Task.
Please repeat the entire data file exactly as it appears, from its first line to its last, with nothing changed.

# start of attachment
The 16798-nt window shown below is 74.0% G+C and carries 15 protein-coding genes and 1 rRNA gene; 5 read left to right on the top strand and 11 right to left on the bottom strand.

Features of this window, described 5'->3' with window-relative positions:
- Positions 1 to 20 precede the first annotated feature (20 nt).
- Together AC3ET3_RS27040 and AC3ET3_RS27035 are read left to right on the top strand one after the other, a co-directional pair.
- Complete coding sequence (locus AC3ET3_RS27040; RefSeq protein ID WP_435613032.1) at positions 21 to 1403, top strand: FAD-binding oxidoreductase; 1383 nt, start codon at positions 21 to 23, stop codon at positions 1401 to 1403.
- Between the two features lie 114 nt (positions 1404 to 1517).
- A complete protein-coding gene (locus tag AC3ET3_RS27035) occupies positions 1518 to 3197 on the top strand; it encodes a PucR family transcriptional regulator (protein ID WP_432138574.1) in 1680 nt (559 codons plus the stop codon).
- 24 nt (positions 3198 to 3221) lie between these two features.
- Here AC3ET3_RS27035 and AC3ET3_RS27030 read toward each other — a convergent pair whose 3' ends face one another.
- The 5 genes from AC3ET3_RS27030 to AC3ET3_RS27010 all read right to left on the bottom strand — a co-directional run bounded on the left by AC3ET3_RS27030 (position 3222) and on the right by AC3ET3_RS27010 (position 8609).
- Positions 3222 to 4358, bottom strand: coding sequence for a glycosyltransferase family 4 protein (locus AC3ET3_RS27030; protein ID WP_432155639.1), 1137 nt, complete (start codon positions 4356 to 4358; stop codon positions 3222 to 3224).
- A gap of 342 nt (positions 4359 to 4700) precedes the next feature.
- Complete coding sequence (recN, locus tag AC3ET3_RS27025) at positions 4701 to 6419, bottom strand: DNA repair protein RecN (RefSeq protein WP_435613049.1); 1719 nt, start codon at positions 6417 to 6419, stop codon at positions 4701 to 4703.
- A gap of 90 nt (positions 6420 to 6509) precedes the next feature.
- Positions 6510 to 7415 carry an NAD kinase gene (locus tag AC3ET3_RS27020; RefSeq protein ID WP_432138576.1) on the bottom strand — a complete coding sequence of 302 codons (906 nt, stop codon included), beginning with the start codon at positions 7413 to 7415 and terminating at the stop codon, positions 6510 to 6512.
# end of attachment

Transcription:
The 16798-nt window shown below is 74.0% G+C and carries 15 protein-coding genes and 1 rRNA gene; 5 read left to right on the top strand and 11 right to left on the bottom strand.

Features of this window, described 5'->3' with window-relative positions:
- Positions 1 to 20 precede the first annotated feature (20 nt).
- Together AC3ET3_RS27040 and AC3ET3_RS27035 are read left to right on the top strand one after the other, a co-directional pair.
- Complete coding sequence (locus AC3ET3_RS27040; RefSeq protein ID WP_435613032.1) at positions 21 to 1403, top strand: FAD-binding oxidoreductase; 1383 nt, start codon at positions 21 to 23, stop codon at positions 1401 to 1403.
- Between the two features lie 114 nt (positions 1404 to 1517).
- A complete protein-coding gene (locus tag AC3ET3_RS27035) occupies positions 1518 to 3197 on the top strand; it encodes a PucR family transcriptional regulator (protein ID WP_432138574.1) in 1680 nt (559 codons plus the stop codon).
- 24 nt (positions 3198 to 3221) lie between these two features.
- Here AC3ET3_RS27035 and AC3ET3_RS27030 read toward each other — a convergent pair whose 3' ends face one another.
- The 5 genes from AC3ET3_RS27030 to AC3ET3_RS27010 all read right to left on the bottom strand — a co-directional run bounded on the left by AC3ET3_RS27030 (position 3222) and on the right by AC3ET3_RS27010 (position 8609).
- Positions 3222 to 4358, bottom strand: coding sequence for a glycosyltransferase family 4 protein (locus AC3ET3_RS27030; protein ID WP_432155639.1), 1137 nt, complete (start codon positions 4356 to 4358; stop codon positions 3222 to 3224).
- A gap of 342 nt (positions 4359 to 4700) precedes the next feature.
- Complete coding sequence (recN, locus tag AC3ET3_RS27025) at positions 4701 to 6419, bottom strand: DNA repair protein RecN (RefSeq protein WP_435613049.1); 1719 nt, start codon at positions 6417 to 6419, stop codon at positions 4701 to 4703.
- A gap of 90 nt (positions 6420 to 6509) precedes the next feature.
- Positions 6510 to 7415 carry an NAD kinase gene (locus tag AC3ET3_RS27020; RefSeq protein ID WP_432138576.1) on the bottom strand — a complete coding sequence of 302 codons (906 nt, stop codon included), beginning with the start codon at positions 7413 to 7415 and terminating at the stop codon, positions 6510 to 6512.